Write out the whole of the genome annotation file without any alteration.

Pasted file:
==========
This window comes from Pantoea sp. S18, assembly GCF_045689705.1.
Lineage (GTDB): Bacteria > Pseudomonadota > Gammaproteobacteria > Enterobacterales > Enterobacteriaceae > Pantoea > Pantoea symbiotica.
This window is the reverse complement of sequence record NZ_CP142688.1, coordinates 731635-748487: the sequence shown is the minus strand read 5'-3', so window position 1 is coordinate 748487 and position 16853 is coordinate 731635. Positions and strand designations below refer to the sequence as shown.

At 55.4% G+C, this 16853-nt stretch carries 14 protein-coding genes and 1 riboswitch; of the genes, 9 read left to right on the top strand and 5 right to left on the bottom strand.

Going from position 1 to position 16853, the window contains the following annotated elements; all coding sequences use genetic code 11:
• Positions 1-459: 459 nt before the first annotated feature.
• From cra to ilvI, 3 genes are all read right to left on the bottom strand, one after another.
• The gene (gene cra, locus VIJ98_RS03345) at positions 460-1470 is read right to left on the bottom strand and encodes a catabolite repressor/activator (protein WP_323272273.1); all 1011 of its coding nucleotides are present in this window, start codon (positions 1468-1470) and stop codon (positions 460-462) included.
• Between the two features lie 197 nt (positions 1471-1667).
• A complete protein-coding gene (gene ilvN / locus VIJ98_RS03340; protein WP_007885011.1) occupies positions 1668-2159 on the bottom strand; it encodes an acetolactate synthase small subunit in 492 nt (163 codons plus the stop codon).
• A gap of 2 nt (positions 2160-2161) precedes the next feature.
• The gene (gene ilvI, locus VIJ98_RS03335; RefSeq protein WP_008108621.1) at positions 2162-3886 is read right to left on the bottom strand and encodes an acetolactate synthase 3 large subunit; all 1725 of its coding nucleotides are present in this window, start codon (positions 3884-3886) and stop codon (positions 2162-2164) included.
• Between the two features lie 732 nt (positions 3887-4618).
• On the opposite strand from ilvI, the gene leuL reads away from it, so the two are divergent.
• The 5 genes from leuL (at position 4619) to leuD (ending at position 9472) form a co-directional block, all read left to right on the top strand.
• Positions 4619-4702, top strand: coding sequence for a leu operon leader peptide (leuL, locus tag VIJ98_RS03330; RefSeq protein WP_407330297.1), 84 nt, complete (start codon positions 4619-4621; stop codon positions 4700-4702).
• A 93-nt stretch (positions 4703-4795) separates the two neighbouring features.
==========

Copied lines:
This window comes from Pantoea sp. S18, assembly GCF_045689705.1.
Lineage (GTDB): Bacteria > Pseudomonadota > Gammaproteobacteria > Enterobacterales > Enterobacteriaceae > Pantoea > Pantoea symbiotica.
This window is the reverse complement of sequence record NZ_CP142688.1, coordinates 731635-748487: the sequence shown is the minus strand read 5'-3', so window position 1 is coordinate 748487 and position 16853 is coordinate 731635. Positions and strand designations below refer to the sequence as shown.

At 55.4% G+C, this 16853-nt stretch carries 14 protein-coding genes and 1 riboswitch; of the genes, 9 read left to right on the top strand and 5 right to left on the bottom strand.

Going from position 1 to position 16853, the window contains the following annotated elements; all coding sequences use genetic code 11:
• Positions 1-459: 459 nt before the first annotated feature.
• From cra to ilvI, 3 genes are all read right to left on the bottom strand, one after another.
• The gene (gene cra, locus VIJ98_RS03345) at positions 460-1470 is read right to left on the bottom strand and encodes a catabolite repressor/activator (protein WP_323272273.1); all 1011 of its coding nucleotides are present in this window, start codon (positions 1468-1470) and stop codon (positions 460-462) included.
• Between the two features lie 197 nt (positions 1471-1667).
• A complete protein-coding gene (gene ilvN / locus VIJ98_RS03340; protein WP_007885011.1) occupies positions 1668-2159 on the bottom strand; it encodes an acetolactate synthase small subunit in 492 nt (163 codons plus the stop codon).
• A gap of 2 nt (positions 2160-2161) precedes the next feature.
• The gene (gene ilvI, locus VIJ98_RS03335; RefSeq protein WP_008108621.1) at positions 2162-3886 is read right to left on the bottom strand and encodes an acetolactate synthase 3 large subunit; all 1725 of its coding nucleotides are present in this window, start codon (positions 3884-3886) and stop codon (positions 2162-2164) included.
• Between the two features lie 732 nt (positions 3887-4618).
• On the opposite strand from ilvI, the gene leuL reads away from it, so the two are divergent.
• The 5 genes from leuL (at position 4619) to leuD (ending at position 9472) form a co-directional block, all read left to right on the top strand.
• Positions 4619-4702, top strand: coding sequence for a leu operon leader peptide (leuL, locus tag VIJ98_RS03330; RefSeq protein WP_407330297.1), 84 nt, complete (start codon positions 4619-4621; stop codon positions 4700-4702).
• A 93-nt stretch (positions 4703-4795) separates the two neighbouring features.